VP Debate: Joe Biden Vs. Paul Ryan On Abortion

Towards the end of last night’s extremely entertaining (I thought) Vice Presidential Debate, moderator Martha Raddatz asked Joe Biden and Paul Ryan the following question:

“We have two Catholic candidates, first time on a stage such as this, and I would like to ask you both to tell me what role your religion has played in your own personal views on abortion. Please talk about how you came to that decision. Talk about how your religion played a part in that. And please, this is such an emotional issue for so many people in this country. Please talk personally about this if you could.”

Now, while I was happy to see the topic of abortion finally discussed, I kind of hate this question because it doesn’t ask about what actually matters — whether the candidates will allow their personal and religious views on abortion to influence their views on abortion policy. I don’t care if Biden and Ryan are pro-life; I care whether they’re going to lord their pro-life beliefs over my fucking uterus. Paul “My Friend Here” Ryan answered the question with a “bless your heart, isn’t that a charming story” about how his wife and he nicknamed their daughter Liza “Bean” because that’s what she looked like on the ultrasound and, blah blah blah, that’s why he’s pro-life.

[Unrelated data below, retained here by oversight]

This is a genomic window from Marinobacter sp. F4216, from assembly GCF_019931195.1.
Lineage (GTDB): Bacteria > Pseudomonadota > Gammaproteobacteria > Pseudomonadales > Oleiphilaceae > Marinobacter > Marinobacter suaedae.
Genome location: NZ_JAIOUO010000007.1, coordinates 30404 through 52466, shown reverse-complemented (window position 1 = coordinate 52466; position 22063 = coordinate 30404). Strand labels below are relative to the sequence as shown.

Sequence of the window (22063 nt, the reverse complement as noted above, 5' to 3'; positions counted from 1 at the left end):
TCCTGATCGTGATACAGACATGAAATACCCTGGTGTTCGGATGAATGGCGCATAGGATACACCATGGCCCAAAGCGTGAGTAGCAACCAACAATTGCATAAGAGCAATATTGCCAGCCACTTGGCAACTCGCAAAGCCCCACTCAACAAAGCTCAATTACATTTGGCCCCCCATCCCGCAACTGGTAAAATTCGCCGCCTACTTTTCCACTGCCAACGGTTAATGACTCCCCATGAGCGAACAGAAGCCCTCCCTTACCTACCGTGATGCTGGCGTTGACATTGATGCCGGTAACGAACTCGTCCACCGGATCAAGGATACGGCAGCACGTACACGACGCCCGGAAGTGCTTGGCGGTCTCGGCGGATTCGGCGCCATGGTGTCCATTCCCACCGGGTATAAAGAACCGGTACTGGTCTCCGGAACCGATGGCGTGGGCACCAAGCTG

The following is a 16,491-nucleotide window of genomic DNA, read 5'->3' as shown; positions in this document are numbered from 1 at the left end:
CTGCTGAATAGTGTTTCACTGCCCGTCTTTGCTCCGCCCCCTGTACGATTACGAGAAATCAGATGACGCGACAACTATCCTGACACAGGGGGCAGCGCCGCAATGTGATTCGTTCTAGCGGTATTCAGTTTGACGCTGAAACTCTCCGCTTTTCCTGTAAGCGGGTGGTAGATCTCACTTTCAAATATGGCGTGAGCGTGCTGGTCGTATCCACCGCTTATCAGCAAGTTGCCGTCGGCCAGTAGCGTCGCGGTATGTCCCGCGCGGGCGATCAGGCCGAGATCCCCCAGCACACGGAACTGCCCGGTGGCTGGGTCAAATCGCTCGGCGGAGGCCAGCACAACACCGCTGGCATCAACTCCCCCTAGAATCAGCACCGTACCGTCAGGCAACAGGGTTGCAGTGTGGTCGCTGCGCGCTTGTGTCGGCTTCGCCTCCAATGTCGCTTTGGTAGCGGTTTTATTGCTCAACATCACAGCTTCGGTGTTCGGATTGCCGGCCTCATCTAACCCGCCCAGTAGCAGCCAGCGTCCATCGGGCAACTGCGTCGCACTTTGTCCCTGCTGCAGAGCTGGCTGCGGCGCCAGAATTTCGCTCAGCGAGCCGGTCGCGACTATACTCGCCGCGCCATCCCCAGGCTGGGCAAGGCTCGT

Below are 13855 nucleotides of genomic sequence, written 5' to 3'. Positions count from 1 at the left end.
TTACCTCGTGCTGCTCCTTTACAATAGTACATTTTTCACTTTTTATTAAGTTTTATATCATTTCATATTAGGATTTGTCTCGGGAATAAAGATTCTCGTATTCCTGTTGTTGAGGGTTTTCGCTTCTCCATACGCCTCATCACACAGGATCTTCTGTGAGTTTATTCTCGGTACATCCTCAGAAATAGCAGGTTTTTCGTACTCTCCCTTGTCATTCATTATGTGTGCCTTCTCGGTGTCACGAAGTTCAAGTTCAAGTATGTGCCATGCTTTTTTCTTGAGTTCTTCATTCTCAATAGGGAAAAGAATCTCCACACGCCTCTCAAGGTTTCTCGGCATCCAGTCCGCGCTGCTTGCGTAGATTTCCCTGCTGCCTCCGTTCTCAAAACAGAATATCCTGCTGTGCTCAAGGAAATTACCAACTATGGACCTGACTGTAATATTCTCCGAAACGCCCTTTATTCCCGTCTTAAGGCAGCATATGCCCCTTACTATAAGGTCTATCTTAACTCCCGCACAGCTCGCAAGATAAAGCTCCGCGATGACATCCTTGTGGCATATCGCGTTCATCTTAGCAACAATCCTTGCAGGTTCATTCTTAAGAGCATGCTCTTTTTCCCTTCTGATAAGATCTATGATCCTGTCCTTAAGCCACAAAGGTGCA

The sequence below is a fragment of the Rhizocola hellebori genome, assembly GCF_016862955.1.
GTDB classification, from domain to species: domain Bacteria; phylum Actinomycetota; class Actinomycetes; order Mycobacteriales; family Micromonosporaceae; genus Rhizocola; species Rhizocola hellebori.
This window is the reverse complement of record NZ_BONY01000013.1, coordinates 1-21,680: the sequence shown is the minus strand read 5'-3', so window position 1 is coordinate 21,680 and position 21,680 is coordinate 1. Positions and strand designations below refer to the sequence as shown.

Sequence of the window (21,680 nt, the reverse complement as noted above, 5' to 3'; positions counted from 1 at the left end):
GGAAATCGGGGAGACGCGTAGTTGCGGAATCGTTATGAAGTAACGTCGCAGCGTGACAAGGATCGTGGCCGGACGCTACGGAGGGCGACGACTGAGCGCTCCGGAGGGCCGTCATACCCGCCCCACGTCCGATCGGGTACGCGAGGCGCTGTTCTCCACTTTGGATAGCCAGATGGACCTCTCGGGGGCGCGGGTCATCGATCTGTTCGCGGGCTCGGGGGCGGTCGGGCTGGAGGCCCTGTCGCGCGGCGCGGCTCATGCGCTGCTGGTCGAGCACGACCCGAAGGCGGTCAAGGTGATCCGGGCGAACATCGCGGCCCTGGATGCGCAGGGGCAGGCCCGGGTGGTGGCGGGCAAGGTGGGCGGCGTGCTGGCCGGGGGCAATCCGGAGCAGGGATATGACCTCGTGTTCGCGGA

But Biden, who was in fine form last night, answered the question and then brought it around to the real issue:

“With regard to — with regard to abortion, I accept my church’s position on abortion as a — what we call de fide (doctrine ?). Life begins at conception. That’s the church’s judgment. I accept it in my personal life.

But I refuse to impose it on equally devout Christians and Muslims and Jews and — I just refuse to impose that on others, unlike my friend here, the congressman.

I — I do not believe that — that we have a right to tell other people that women, they — they can’t control their body. It’s a decision between them and their doctor, in my view. And the Supreme Court — I’m not going to interfere with that.”

This prompted Ryan to respond with the Romney campaign’s views on abortion law, which, let’s face it, have been all over the place but have apparently settled on “opposing abortion with exceptions for rape, incest and life of the mother,” at least this week. Raddatz then asked a good, direct followup question about whether those who believe abortion should be legal should be worried if Romney gets elected. Ryan said that “unelected judges” — i.e. the Supreme Court — shouldn’t make this decision — whether abortion is legal. Biden quickly pointed out that whoever wins the election will likely be in charge of appointing two new Supreme Court judges and that the Roe V. Wade decision is that close to possibly being overturned.

And there you have it. You can watch the whole exchange above and check out a full transcript of the debate here.